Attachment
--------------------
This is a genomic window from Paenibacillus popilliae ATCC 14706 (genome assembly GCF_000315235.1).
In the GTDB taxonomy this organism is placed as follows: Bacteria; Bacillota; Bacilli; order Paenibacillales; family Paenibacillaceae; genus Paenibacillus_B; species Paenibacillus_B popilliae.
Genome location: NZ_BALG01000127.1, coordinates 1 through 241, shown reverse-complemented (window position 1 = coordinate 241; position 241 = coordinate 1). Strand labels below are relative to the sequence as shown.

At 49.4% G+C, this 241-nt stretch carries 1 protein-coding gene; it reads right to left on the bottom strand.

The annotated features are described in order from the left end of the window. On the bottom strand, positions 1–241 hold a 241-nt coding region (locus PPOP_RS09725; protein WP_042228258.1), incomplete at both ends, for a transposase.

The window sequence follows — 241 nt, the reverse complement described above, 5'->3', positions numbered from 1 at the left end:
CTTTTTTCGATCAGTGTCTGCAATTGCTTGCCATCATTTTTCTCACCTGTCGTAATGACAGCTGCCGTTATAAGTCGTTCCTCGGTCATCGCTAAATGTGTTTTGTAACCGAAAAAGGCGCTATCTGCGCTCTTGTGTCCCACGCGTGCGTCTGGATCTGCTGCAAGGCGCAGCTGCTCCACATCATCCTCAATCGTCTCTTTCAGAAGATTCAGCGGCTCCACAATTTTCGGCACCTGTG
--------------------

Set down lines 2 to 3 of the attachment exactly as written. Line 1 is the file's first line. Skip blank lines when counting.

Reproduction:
In the GTDB taxonomy this organism is placed as follows: Bacteria; Bacillota; Bacilli; order Paenibacillales; family Paenibacillaceae; genus Paenibacillus_B; species Paenibacillus_B popilliae.
Genome location: NZ_BALG01000127.1, coordinates 1 through 241, shown reverse-complemented (window position 1 = coordinate 241; position 241 = coordinate 1). Strand labels below are relative to the sequence as shown.